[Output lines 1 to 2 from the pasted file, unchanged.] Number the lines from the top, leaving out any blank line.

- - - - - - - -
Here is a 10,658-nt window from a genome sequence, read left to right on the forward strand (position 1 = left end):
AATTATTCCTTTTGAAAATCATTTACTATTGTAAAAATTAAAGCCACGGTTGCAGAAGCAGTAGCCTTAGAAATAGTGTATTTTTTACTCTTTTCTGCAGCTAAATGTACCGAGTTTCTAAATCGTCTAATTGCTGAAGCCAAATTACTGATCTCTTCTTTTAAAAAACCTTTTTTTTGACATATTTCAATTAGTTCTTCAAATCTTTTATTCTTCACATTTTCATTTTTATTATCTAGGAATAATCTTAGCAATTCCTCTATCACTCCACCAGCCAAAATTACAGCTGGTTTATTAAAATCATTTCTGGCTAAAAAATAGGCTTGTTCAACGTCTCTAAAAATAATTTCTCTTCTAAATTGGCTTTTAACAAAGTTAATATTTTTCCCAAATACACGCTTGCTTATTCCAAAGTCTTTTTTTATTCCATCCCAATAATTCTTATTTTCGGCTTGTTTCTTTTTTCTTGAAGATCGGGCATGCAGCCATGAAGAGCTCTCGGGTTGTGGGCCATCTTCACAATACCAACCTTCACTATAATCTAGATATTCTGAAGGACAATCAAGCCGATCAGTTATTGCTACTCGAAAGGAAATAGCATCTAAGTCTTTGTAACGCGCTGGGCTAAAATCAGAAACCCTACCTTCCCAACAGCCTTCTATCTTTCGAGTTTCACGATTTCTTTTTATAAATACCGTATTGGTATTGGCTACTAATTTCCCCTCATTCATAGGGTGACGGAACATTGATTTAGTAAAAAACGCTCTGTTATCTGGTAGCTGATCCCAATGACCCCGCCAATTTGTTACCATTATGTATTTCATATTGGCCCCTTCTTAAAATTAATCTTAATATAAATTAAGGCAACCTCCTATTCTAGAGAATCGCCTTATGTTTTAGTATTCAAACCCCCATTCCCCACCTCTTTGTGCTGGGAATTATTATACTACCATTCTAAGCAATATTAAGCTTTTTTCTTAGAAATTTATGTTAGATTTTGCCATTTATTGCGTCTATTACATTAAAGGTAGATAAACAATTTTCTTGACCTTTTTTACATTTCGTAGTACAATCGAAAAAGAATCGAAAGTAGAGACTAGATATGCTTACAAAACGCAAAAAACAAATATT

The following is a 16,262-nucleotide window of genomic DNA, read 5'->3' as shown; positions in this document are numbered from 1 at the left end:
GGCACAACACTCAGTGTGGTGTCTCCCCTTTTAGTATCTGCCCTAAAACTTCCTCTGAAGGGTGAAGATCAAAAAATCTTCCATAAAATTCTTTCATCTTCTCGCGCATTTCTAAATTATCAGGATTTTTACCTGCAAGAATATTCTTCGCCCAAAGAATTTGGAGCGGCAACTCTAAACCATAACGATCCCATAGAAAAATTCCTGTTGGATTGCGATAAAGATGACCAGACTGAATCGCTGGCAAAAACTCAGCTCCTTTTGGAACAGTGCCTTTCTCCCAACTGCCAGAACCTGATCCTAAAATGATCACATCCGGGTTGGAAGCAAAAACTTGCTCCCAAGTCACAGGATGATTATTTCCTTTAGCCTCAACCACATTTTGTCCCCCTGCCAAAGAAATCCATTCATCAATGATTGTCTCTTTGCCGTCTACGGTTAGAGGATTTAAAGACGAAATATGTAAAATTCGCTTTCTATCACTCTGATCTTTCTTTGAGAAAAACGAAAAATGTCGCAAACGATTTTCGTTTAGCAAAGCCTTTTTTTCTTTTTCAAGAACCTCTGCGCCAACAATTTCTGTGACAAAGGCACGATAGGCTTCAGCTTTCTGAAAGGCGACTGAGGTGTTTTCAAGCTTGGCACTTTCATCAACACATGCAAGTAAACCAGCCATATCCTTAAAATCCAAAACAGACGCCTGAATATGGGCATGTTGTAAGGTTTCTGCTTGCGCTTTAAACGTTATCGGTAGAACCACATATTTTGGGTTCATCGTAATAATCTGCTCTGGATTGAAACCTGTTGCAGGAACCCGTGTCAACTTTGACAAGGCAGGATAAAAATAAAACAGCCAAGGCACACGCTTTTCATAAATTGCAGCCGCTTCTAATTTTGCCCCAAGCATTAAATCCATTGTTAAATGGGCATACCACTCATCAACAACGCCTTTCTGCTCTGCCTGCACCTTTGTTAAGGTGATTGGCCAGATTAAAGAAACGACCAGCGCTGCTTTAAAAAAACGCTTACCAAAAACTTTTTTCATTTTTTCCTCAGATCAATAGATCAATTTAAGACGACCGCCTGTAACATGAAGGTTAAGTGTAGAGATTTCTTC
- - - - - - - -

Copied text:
Here is a 10,658-nt window from a genome sequence, read left to right on the forward strand (position 1 = left end):
AATTATTCCTTTTGAAAATCATTTACTATTGTAAAAATTAAAGCCACGGTTGCAGAAGCAGTAGCCTTAGAAATAGTGTATTTTTTACTCTTTTCTGCAGCTAAATGTACCGAGTTTCTAAATCGTCTAATTGCTGAAGCCAAATTACTGATCTCTTCTTTTAAAAAACCTTTTTTTTGACATATTTCAATTAGTTCTTCAAATCTTTTATTCTTCACATTTTCATTTTTATTATCTAGGAATAATCTTAGCAATTCCTCTATCACTCCACCAGCCAAAATTACAGCTGGTTTATTAAAATCATTTCTGGCTAAAAAATAGGCTTGTTCAACGTCTCTAAAAATAATTTCTCTTCTAAATTGGCTTTTAACAAAGTTAATATTTTTCCCAAATACACGCTTGCTTATTCCAAAGTCTTTTTTTATTCCATCCCAATAATTCTTATTTTCGGCTTGTTTCTTTTTTCTTGAAGATCGGGCATGCAGCCATGAAGAGCTCTCGGGTTGTGGGCCATCTTCACAATACCAACCTTCACTATAATCTAGATATTCTGAAGGACAATCAAGCCGATCAGTTATTGCTACTCGAAAGGAAATAGCATCTAAGTCTTTGTAACGCGCTGGGCTAAAATCAGAAACCCTACCTTCCCAACAGCCTTCTATCTTTCGAGTTTCACGATTTCTTTTTATAAATACCGTATTGGTATTGGCTACTAATTTCCCCTCATTCATAGGGTGACGGAACATTGATTTAGTAAAAAACGCTCTGTTATCTGGTAGCTGATCCCAATGACCCCGCCAATTTGTTACCATTATGTATTTCATATTGGCCCCTTCTTAAAATTAATCTTAATATAAATTAAGGCAACCTCCTATTCTAGAGAATCGCCTTATGTTTTAGTATTCAAACCCCCATTCCCCACCTCTTTGTGCTGGGAATTATTATACTACCATTCTAAGCAATATTAAGCTTTTTTCTTAGAAATTTATGTTAGATTTTGCCATTTATTGCGTCTATTACATTAAAGGTAGATAAACAATTTTCTTGACCTTTTTTACATTTCGTAGTACAATCGAAAAAGAATCGAAAGTAGAGACTAGATATGCTTACAAAACGCAAAAAACAAATATT